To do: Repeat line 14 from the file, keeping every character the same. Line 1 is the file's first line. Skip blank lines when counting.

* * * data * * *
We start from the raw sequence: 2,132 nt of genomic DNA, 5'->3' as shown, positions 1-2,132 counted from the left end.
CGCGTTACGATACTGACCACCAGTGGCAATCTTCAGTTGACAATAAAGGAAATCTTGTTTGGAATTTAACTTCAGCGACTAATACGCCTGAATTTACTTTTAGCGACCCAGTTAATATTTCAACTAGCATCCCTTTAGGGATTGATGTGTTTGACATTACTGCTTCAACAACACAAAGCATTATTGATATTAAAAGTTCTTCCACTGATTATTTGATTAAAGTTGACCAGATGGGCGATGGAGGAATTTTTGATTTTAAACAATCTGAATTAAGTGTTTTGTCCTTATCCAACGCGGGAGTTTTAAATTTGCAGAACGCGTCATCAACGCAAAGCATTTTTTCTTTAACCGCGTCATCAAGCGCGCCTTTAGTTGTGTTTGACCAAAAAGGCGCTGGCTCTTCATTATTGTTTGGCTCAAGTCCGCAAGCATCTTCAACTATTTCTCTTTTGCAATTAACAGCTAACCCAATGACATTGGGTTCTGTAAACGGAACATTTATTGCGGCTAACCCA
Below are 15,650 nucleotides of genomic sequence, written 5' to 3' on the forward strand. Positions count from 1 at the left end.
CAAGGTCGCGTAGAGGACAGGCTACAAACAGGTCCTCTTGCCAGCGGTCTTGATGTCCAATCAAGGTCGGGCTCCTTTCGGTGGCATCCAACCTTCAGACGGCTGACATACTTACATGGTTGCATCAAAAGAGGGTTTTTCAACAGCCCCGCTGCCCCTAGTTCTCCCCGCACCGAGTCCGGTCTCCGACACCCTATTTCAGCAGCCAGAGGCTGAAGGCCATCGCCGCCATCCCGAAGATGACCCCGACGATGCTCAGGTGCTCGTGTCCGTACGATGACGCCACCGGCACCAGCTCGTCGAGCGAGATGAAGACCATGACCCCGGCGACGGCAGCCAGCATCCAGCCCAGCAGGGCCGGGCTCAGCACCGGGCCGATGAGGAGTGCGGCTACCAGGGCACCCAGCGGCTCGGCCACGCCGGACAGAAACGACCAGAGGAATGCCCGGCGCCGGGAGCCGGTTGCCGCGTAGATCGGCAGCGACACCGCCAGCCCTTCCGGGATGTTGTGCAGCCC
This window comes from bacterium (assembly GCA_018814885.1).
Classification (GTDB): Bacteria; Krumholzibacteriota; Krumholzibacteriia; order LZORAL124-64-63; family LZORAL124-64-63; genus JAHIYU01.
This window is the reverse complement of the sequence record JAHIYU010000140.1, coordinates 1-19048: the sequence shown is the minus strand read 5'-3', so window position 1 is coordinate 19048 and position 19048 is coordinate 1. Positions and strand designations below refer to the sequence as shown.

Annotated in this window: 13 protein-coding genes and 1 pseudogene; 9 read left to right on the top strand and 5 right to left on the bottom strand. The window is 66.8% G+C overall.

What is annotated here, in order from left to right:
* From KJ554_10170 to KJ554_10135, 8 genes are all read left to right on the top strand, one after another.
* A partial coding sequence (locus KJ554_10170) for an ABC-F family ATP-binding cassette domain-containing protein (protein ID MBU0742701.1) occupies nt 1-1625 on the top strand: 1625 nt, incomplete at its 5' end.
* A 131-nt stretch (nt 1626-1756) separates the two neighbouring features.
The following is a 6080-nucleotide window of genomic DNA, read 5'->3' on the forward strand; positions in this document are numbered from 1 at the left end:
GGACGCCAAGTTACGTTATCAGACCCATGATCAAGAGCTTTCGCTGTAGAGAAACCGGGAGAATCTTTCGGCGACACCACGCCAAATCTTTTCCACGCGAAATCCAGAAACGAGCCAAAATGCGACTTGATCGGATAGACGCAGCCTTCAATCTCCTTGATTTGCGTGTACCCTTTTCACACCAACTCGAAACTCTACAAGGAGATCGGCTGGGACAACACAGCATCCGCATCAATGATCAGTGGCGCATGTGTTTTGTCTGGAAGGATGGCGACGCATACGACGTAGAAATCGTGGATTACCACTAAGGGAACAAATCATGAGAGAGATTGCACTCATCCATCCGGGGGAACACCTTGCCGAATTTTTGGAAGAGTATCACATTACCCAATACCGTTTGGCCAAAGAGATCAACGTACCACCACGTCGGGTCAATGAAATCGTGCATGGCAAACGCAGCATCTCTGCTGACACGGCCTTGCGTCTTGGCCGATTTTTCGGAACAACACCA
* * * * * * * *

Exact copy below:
GGACGCCAAGTTACGTTATCAGACCCATGATCAAGAGCTTTCGCTGTAGAGAAACCGGGAGAATCTTTCGGCGACACCACGCCAAATCTTTTCCACGCGAAATCCAGAAACGAGCCAAAATGCGACTTGATCGGATAGACGCAGCCTTCAATCTCCTTGATTTGCGTGTACCCTTTTCACACCAACTCGAAACTCTACAAGGAGATCGGCTGGGACAACACAGCATCCGCATCAATGATCAGTGGCGCATGTGTTTTGTCTGGAAGGATGGCGACGCATACGACGTAGAAATCGTGGATTACCACTAAGGGAACAAATCATGAGAGAGATTGCACTCATCCATCCGGGGGAACACCTTGCCGAATTTTTGGAAGAGTATCACATTACCCAATACCGTTTGGCCAAAGAGATCAACGTACCACCACGTCGGGTCAATGAAATCGTGCATGGCAAACGCAGCATCTCTGCTGACACGGCCTTGCGTCTTGGCCGATTTTTCGGAACAACACCA